Surely, surely, something like woollenitemcoveringshirtandunderclothes would have been infinitely preferable.
Thursday, 12 March 2009
I don't relish being unable to ask for a bucket of water if my trousers are on fire, though, so it's back to the schoolroom for me. I probably won't learn enough today to stand me in excellent stead for "Das Rheingold" at the State Opera at the weekend, but I might just be able to order a glass of wine at the interval. Or rather, intervals.
I've only been to see Wagner once before, at ENO, and I remember calling my then girlfriend (and now missus) Sue at one of the meal breaks to moan about how much longer I was going to have to wait for the "Tristan and Isolde chord" I'd been told about. As Rossini said:
"Wagner - great moments, awful quarter hours".
Tuesday, 10 March 2009
Everyone else has been asked, unbidden, to castings for a German Yellow Pages commercial, and it pays a bloody fortune. I confess it was all I could do not to stamp my foot in rage at the sheer injustice of it, and it was only the fact that I want the others to do well that made it even slightly bearable. Sheeeesh.
I guess the shoe's on the other foot, though. I had a casting myself last week, for a eLearning video. As soon as I saw the breakdown, I thought "Nivea Man" - in other words they want that bloke who advertises razors, deodorant or whatever. Definitely not me. "You go, but you know" as I generally say to myself. And so it was. I expect Mr Chiselled will be filming it about now, if he can squeeze it in between his Handsome Lessons.
Sunday, 8 March 2009
On Saturday, then, I had to go see the doctor. Just my luck, it's a woman. But very, very nice and with great English, and it's not too awful when she asks me to show her what the trouble is.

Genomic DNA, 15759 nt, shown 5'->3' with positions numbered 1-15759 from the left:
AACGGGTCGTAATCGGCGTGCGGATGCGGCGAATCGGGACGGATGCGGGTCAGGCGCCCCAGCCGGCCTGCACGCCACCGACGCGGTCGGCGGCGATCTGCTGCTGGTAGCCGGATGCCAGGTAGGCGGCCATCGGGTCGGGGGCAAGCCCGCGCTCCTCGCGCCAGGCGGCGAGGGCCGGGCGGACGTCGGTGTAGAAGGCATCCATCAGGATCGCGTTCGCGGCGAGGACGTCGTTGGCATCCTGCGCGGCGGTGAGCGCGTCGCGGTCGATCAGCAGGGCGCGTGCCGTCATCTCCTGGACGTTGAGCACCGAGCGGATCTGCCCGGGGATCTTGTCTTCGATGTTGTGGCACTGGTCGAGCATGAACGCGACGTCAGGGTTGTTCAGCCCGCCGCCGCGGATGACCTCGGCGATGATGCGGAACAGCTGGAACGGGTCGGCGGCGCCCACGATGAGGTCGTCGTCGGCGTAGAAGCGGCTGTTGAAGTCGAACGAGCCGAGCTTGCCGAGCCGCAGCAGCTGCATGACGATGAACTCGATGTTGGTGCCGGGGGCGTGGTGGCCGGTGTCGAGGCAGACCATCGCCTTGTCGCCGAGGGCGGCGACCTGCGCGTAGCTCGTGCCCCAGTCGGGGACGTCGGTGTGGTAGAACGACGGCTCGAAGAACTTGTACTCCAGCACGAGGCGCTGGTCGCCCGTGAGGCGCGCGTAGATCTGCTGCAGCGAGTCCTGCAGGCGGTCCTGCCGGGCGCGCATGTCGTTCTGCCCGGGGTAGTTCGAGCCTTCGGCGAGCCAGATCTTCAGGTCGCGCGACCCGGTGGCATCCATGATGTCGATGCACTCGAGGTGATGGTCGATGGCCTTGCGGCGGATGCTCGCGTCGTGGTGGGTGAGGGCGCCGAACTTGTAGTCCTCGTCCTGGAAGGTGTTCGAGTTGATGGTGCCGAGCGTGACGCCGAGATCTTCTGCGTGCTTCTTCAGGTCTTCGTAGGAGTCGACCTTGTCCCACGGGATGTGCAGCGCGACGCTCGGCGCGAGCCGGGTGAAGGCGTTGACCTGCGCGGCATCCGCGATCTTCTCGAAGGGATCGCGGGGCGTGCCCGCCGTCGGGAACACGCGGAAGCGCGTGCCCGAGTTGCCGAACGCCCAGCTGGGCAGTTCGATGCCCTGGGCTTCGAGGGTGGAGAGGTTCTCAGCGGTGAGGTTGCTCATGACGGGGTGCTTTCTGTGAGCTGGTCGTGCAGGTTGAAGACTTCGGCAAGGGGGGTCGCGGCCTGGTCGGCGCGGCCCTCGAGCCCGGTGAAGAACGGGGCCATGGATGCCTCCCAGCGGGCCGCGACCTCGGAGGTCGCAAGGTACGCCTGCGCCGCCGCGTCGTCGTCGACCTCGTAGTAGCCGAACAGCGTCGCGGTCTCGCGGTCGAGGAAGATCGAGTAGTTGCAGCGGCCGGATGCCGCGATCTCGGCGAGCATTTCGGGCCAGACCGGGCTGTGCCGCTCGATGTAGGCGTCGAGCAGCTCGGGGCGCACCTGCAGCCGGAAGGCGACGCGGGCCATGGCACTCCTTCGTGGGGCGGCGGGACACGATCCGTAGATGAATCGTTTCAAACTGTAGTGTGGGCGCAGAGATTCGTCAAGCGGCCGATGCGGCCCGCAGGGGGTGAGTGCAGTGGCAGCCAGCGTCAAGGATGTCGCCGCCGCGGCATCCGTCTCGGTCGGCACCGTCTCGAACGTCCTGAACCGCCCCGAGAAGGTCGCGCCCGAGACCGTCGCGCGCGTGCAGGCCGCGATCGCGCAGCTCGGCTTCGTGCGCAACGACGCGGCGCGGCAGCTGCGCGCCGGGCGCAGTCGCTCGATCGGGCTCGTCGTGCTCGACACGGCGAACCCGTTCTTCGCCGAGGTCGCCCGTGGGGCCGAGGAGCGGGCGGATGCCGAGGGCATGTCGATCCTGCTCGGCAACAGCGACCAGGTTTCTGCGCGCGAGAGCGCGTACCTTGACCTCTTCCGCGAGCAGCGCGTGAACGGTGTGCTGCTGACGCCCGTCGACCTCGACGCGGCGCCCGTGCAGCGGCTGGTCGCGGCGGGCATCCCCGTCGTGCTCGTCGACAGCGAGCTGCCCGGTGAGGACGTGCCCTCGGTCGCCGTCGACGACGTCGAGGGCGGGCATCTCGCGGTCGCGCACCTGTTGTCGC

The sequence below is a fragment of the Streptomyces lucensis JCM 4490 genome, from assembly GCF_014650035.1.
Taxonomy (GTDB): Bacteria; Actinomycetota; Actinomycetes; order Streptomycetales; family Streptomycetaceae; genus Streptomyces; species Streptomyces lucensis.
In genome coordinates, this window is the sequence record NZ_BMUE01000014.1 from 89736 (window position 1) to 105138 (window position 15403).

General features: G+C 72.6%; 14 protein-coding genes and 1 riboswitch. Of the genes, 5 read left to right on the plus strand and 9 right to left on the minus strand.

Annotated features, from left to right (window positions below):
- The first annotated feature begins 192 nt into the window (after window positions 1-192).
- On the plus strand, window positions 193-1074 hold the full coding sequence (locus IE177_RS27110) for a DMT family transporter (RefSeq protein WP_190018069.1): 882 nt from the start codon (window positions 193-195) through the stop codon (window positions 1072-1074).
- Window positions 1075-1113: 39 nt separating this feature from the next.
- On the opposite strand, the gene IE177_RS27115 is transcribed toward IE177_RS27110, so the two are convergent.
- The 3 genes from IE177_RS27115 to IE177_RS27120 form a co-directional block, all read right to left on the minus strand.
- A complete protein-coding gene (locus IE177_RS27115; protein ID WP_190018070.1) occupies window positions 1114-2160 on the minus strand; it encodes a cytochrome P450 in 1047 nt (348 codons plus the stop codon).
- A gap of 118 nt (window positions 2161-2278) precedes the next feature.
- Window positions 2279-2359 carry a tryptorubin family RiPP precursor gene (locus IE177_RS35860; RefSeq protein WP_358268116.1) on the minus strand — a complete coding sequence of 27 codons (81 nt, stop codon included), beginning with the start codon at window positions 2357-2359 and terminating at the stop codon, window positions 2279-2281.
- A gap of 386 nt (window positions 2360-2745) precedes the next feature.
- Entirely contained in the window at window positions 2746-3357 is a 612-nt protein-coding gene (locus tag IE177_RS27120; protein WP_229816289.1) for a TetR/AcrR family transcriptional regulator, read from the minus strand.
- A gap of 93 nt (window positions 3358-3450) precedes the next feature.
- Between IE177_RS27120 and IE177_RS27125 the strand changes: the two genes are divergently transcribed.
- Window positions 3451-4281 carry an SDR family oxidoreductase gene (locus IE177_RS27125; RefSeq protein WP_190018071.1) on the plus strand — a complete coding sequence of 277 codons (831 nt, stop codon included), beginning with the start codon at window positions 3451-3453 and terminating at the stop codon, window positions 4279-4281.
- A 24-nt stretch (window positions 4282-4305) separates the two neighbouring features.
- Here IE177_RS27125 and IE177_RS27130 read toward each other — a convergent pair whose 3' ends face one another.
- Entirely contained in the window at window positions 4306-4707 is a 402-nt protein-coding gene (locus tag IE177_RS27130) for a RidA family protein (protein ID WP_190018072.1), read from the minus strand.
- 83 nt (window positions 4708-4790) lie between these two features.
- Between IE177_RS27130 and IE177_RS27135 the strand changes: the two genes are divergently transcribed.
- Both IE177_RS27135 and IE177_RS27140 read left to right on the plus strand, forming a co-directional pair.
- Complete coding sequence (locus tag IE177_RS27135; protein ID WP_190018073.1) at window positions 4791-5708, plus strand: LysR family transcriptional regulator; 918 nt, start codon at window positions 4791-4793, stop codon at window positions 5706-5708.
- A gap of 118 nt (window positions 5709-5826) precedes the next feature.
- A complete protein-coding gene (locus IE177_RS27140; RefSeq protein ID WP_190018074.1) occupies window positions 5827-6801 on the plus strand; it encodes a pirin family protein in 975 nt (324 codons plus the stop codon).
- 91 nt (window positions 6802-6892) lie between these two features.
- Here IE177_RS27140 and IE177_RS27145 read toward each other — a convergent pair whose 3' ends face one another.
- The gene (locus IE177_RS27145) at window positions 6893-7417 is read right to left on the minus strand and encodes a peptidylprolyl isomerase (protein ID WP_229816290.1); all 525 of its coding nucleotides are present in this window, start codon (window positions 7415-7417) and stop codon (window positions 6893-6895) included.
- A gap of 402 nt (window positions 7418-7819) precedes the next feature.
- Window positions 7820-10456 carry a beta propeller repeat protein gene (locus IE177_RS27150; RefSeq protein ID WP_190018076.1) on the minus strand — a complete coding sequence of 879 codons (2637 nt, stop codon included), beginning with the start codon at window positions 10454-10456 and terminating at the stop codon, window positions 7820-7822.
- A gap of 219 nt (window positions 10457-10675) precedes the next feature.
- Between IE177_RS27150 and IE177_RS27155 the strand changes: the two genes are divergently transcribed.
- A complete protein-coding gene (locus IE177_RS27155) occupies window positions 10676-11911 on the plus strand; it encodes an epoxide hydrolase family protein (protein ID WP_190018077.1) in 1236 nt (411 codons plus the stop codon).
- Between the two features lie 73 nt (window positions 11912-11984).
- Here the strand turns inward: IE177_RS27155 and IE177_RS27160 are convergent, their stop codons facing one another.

She takes one brief, confident, professional look and announces "it's a fungal infection". I heave a sigh of relief that it's not some insane disease (my mind has been working like yeast, ironically) and she writes out a prescription for whatever the German equivalent of Canestan is. Then she says;
"You should also try a bath in a weak camomile tea solution"
"A bath? A bath?" I say, "Jesus, how many bags will I need for that?".
There's a moment of puzzlement on her face, then it clears.
"No, not a bath for you" she says, and nods towards my belt buckle, "for him".
Thursday, 5 March 2009
Alas, it cannot be. My penguin suit will remain in mothballs for another year and I'll just have to keep my fingers crossed that I'm still an "outstanding alumnus in the field of acting" for 2010. Boo.
I guess it says something about the egalitarian nature of planning here that you are at just as much risk of having your environment knackered by public transport if you're rich as if you're poor. Can't imagine an elevated railway on Bishop's Avenue, can you?
Anyway, Eppendorfer Baum is very bustling and busy and crammed with shops. There's a great bookshop, in which I felt like a proper ignorant tourist - the sort that cannot even attempt a text in the native language. The staff were not what I was expecting, though. Charming, friendly middle-aged ladies. Compare that with your typical Waterstone's employee (frustrated authors exacting revenge on an uncaring world by being snide to the book-buying public) and I know where I'd rather browse.
Tuesday, 3 March 2009
There's a great play by Daniel MacIvor, the Canadian playwright, called "This Is A Play" where the actors speak their thoughts on stage, interspersed by the supposed dialogue. It's hilarious - the young male actor strides on, thinking/vocalising "I enter with CONVICTION!" and then trips over his own feet. He then agonises about messing up his big entrance. Anyway, somewhere in this someone says "I take up position centre-stage, plant my feet and wonder...what to do with my hands". So I don't think I'm alone.
This morning's show was a bit tougher than they have been. Mainly a school audience and some pensioners, and the young people were a bit restless. Early in the day, hot lights etc. Still, my flares almost got an entrance round, and the scatological jokes got big laughs.